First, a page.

Loyal, confident with a stubborn streak and mind of their own, the Boxer dog is a fantastic all-rounder and a great family dog.
Boxer dog breed exercise
Not surprisingly, given its history as a working dog, the Boxer needs above average exercise. Bouncy, energetic and agile, the Boxer requires one to two hours of physical activity a day.
As the Boxer is an intelligent dog, mental stimulation is also necessary. Games, scent-work, agility and other activities that involve a Boxer dog’s brain are all ideal for keeping your dog happy.
Boxer’s are prone to separation anxiety and can become destructive when bored or left alone. Boxer’s are not the dog for you if you want a chilled-out dog that you can leave for extended periods of time.
However, if you can commit the time and energy to provide an environment in which your Boxer dog will thrive, the Boxer is a joy to have around.
Boxer Dog breed health
The Boxer is a generally healthy breed. So, you can expect to share your life with your dog for between nine and twelve years.
However, they are part of the Brachycephalic dog group which means that their breathing is very shallow.
While they don’t suffer as much as some other short-nosed dogs, it does mean that they are not good at regulating their temperature during warm weather.
This inability to cool themselves through panting means that the Boxer dog is more prone to heatstroke than most other breeds.
As Boxers are an energetic breed, precautions may be necessary to keep your dog cool in hot weather.
What’s more, some common conditions affect the Boxer dog, and it’s always worth knowing what they;
Not only are Boxers prone to the above health conditions they are also known to develop allergies.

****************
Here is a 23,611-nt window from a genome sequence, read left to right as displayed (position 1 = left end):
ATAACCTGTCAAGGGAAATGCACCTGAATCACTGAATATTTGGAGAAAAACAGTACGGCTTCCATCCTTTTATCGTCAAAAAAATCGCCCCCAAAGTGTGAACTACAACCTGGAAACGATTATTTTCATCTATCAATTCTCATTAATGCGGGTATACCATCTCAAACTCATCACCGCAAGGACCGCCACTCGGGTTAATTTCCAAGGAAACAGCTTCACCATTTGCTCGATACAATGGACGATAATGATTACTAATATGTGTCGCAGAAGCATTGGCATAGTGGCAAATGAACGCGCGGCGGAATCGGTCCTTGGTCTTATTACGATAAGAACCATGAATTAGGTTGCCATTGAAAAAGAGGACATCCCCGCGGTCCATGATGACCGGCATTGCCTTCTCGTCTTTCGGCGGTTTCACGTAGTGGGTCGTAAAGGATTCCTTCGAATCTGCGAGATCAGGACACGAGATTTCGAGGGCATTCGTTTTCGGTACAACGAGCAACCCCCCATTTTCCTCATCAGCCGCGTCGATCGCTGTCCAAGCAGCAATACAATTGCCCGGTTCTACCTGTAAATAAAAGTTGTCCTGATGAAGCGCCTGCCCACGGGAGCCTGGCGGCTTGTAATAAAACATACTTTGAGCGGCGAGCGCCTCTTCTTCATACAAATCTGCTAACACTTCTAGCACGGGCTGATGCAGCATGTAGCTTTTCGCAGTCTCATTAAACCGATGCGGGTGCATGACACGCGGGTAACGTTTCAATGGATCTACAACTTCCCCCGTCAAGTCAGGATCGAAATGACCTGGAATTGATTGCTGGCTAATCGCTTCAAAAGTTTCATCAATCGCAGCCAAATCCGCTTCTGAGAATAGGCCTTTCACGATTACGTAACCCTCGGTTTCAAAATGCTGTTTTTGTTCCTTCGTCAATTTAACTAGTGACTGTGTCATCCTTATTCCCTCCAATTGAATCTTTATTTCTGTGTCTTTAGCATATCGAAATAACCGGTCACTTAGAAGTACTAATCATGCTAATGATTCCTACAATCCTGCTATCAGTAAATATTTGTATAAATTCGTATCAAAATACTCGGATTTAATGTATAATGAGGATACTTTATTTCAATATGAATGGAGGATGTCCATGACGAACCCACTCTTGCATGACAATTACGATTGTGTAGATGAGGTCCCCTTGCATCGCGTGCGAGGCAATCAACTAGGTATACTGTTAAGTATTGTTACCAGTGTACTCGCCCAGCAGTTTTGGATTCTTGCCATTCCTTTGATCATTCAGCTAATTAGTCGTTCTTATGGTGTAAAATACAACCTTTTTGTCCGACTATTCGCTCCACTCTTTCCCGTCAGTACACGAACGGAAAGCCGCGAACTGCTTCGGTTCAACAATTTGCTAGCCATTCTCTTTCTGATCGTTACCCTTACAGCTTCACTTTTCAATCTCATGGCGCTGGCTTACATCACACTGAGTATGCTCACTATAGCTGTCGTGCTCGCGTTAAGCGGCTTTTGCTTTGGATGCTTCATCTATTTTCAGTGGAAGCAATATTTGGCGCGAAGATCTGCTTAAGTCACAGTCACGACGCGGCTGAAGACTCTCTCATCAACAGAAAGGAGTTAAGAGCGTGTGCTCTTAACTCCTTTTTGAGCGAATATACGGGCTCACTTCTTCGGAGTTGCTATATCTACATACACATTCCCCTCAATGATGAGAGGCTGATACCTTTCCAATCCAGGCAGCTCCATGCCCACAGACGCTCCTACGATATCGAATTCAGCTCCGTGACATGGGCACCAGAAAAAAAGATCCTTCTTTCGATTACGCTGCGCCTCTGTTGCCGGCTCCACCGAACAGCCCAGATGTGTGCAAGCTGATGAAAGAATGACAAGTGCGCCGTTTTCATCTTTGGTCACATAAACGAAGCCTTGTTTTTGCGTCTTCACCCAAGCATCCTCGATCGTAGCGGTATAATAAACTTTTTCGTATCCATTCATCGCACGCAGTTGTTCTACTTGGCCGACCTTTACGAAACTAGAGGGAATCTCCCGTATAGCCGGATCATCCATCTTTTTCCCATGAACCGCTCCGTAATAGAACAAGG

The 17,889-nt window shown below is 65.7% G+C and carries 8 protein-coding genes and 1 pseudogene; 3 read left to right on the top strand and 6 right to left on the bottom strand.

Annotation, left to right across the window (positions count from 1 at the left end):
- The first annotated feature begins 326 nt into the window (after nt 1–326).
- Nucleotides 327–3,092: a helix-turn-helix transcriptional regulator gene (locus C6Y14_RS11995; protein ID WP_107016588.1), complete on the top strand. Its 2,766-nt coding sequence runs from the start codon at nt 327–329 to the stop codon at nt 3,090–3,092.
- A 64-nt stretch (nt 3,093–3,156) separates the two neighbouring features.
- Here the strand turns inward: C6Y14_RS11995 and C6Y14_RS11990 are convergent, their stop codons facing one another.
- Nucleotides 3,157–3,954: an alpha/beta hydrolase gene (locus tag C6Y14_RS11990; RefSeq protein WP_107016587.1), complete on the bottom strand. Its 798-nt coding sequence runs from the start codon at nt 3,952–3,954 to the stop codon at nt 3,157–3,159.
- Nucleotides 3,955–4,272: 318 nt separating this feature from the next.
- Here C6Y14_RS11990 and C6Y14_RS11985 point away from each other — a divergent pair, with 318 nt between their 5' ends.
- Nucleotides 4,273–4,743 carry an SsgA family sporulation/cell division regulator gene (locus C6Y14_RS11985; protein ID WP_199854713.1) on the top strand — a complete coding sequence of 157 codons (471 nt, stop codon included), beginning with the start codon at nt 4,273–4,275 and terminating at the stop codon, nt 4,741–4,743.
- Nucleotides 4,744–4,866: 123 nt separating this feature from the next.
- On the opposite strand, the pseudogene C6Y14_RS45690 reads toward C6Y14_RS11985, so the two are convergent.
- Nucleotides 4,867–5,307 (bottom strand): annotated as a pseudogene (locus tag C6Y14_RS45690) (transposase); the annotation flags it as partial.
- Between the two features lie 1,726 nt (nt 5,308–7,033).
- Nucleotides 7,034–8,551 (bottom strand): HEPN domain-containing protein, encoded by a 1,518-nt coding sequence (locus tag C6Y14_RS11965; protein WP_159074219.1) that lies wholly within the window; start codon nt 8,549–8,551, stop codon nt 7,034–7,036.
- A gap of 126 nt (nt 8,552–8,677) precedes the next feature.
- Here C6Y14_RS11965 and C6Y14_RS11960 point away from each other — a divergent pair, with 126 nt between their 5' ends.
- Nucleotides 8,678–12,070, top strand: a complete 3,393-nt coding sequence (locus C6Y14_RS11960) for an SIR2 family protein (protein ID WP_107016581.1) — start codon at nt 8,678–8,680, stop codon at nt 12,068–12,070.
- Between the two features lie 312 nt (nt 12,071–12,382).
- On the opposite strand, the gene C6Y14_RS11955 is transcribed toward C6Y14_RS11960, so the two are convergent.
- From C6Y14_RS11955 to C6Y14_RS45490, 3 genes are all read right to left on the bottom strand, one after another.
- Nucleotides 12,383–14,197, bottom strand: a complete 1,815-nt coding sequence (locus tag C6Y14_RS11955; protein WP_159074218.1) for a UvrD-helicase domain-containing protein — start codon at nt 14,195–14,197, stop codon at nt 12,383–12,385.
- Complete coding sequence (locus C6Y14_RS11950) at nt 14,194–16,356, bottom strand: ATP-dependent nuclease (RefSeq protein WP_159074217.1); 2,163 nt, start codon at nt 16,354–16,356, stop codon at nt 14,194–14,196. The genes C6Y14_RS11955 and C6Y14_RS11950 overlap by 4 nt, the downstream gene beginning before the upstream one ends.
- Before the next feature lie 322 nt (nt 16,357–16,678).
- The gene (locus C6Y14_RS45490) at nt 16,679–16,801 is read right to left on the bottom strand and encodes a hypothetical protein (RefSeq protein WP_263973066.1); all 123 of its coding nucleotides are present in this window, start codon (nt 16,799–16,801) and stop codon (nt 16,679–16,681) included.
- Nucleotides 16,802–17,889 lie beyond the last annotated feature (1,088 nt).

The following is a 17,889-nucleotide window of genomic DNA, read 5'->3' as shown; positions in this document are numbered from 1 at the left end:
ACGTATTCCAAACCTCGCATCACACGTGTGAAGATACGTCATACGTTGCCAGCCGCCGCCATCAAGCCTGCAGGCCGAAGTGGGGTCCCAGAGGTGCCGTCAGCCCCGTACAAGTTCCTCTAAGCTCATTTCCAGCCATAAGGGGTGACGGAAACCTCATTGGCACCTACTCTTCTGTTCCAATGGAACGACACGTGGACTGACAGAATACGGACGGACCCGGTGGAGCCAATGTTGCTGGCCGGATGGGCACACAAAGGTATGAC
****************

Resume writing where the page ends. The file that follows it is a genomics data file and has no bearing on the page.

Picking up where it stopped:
While the list of potential issues looks long, your dog may never experience any of these problems. Look for a reputable breeder who should be able to provide test results for the parent dogs.
Boxer dog breed Grooming
The Boxer has a short, sleek coat that needs minimal maintenance. The wash and wear nature of the Boxer’s fur means that a weekly brush is enough to keep it looking good.
While the Boxer’s coat doesn’t suffer from mats or tangles, they do shed, so regular grooming is useful for keeping fur loss under control.
A rubber curry brush is ideal as it removes dead hair while stimulating the natural oils in your dog’s skin.
What’s more, you can add extra shine to your dog’s coat using a chamois leather after brushing to wipe your dog down.
While bathing is necessary, it should only be as needed. Boxer’s have sensitive skin, and over-bathing can create issues as the natural oils are stripped out.
The natural oils protect the skin from contaminants like viruses and bacteria. Unfortunately, each time we bath our dogs we remove the layer of protective oil.
Although our dog’s body replaces the oil in around twelve hours, it becomes vulnerable in the interim to bacteria.
What’s more, the bacteria can create an unpleasant smell resulting in another bath, and the cycle continues.
Boxer dog breed Highlights
If you choose a Boxer dog to share your life with, you’re in for a treat. A great all-rounder the Boxer makes an ideal family pet.
Patient and playful, especially with children, the Boxer is nevertheless a fierce and determined guard dog.
While Boxers do have a mind of their own, their fun-loving and spirited personality more than makes up for the odd moment of selective deafness!
Affectionate, playful and confident, the Boxer dog is happiest when included in family activities and surrounded by loved ones.